edoc

A systematic approach to the molecular and cellular basis of Bartonella henselae-triggered invasome formation

Truttmann, Matthias Christoph. A systematic approach to the molecular and cellular basis of Bartonella henselae-triggered invasome formation. 2011, PhD Thesis, University of Basel, Faculty of Science.

[img]
Preview
PDF
45Mb

Official URL: http://edoc.unibas.ch/diss/DissB_9391

Downloads: Statistics Overview

Abstract

A systematic approach to the molecular and cellular basis of Bartonella henselae-triggered invasome formation
Invasion of host cells is an often employed strategy of pathogenic bacteria to enable replication, persistence and dissemination. Among these pathogens is the zoonotic alpha-proteobacterium Bartonella henselae (Bhe). Human infection by Bhe can result in a variety of clinical symptoms. In immuno-competent patients, the most frequent manifestation is cat-scratch disease, a self-limiting disease resulting in local swellings of lymph nodes and fever. Immuno-compromised patients frequently develop bacillary angiomatosis-peliosis, a clinical condition hallmarked by the formation of vaso-proliferative lesions. Many of the distinct cell biological outcomes of vascular endothelial cells (ECs) infection by Bhe depend on a functional VirB/VirD4 type IV secretion (T4S) system. This macromolecular machinery is known to transport seven effector proteins, BepA to BepG (Bartonella-translocated effector proteins), into infected ECs. These effector proteins trigger all so far described VirB/VirD4-dependent cellular phenotypes of ECs, that are: (i) protection from apoptosis, (ii) activation of the transcription factor NF-kB and stimulation of a pro-inflammatory response and (iii) cell invasion by a unique cellular structure termed the invasome. Invasome-mediated internalization is a multi-step process that occurs with slow kinetics and requires at least 16 h for completion in individual ECs. In contrast, Bhe can alternatively enter ECs within hours as individual bacteria by a VirB/VirD4-independent endocytosis-like route.
Started in November 2006, the aim of my thesis was to systematically identify and characterize host cell factors required for Bartonella henselae‐triggered invasome formation and to analyze how the Bartonella effector proteins (Beps) manipulate host cell signaling in order to provoke invasome assembly.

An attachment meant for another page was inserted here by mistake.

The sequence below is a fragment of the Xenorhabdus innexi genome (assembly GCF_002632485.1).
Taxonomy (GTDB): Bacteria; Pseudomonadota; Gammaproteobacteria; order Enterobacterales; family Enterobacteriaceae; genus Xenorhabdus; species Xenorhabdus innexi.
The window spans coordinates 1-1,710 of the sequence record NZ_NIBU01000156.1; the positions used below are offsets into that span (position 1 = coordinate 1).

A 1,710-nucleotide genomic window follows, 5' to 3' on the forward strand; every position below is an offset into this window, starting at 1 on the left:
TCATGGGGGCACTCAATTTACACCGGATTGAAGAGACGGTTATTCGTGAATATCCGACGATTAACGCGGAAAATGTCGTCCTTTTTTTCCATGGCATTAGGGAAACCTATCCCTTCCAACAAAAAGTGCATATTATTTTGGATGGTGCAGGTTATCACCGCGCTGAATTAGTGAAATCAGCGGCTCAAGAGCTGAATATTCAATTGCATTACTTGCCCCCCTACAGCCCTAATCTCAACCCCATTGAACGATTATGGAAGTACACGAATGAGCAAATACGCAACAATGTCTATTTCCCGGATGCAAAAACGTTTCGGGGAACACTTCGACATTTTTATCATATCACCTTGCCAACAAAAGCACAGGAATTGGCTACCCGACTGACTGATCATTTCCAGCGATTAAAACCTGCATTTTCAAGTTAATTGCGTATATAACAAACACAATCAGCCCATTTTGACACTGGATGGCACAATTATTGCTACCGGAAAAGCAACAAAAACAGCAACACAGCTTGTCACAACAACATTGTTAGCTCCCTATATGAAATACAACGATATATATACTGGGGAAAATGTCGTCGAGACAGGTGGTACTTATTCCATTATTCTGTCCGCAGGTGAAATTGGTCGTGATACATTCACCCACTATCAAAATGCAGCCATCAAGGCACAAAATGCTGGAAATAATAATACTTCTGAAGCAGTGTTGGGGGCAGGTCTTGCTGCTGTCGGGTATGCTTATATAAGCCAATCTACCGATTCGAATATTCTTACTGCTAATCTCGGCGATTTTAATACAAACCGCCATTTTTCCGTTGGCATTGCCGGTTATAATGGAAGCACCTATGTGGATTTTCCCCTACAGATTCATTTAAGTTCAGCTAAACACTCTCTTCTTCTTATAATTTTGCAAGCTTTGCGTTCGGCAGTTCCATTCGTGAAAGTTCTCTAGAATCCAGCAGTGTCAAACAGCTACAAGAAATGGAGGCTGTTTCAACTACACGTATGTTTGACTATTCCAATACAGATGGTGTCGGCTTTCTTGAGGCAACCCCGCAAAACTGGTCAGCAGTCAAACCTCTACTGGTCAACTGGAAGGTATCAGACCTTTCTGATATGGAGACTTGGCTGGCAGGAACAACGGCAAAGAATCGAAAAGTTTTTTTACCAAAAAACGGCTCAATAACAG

The work presented in this thesis is sub-categorized into four results chapters, presented as published, submitted or prepared manuscripts.
Research article I represents a reductionistic approach to define the minimal effector set required for Bhe-triggered invasome formation on endothelial cells (ECs). Further, the role of the Rho family of small GTPases was assessed. We identified the effector protein BepG to be sufficient to trigger the formation of invasomes that are morphologically indistinguishable from wild-type promoted structures. Investigation of the Rho GTPases Cdc42, Rac1 and their respective downstream interaction partners signified their importance for invasome establishment; in contrast, RhoA was shown to not contribute to invasome formation. Thus, our findings suggest a dominant role for Rho GTPases in regulating F-actin rearrangements leading to the composition of invasome structures.
In research article II, we identify a second, BepG-independent mechanism to promote invasome assembly. We show that the combination of BepC and BepF mediates the establishment of invasomes. Next, we outline similarities and differences in characteristics and signaling cascades promoting BepG- or BepC/BepF-dependent invasome formation. We demonstrate that BepC/BepF in combination interfere with endocytosis-like internalization of inert microspheres and show the requirement for Cdc42 and Rac1-mediated cytoskeletal rearrangements to enable BepC/BepF-promoted invasome establishment. We also demonstrate that cofilin1 is only essential for BepC/BepF but not BepG-triggered invasome formation. This implies the involvement of partially different signaling cascades behind the two functionally redundant mechanisms triggering invasome establishment.
Research article III focuses on the characterization of the effector protein BepF. We show that the individual Bid domains BidF1 and BidF2, but not BidF3, are sufficient to promote invasome establishment together with BepC. TEM-assessment of morphological changes induced by BepF or BidF1 indicated that they may hyper-activate Cdc42 and Rac1. In vitro guanine nucleotide exchange factor (GEF) assays confirmed that BidF1 and BidF2 exhibit weak GEF activity against Cdc42. Thus, BepF was demonstrated to act as a Cdc42-GEF protein in host cells, thereby interfering with F-actin dynamics and regulation.
In research article IV, we focus on the host cell contribution to invasome formation. We identify five additional proteins essential for invasome formation and map their contribution to the different steps of invasome establishment. We demonstrate that the engagement of both outside-in signaling events via integrin β1, FAK and Src as well as inside-out signal transmission controlled by talin1 significantly contribute to invasome formation. This is the first study demonstrating active integrin outside-in signaling and parallel inside-out activation of these receptors during bacteria invasion of the host cells.
Advisors:Dehio, Christoph
Committee Members:Arrieumerlou, Cécile
Faculties and Departments:05 Faculty of Science > Departement Biozentrum > Infection Biology > Molecular Microbiology (Dehio)
Item Type:Thesis
Thesis no:9391
Bibsysno:Link to catalogue
Number of Pages:218 Bl.
Language:English
Identification Number:
Last Modified:30 Jun 2016 10:41
Deposited On:14 Mar 2011 10:09

Repository Staff Only: item control page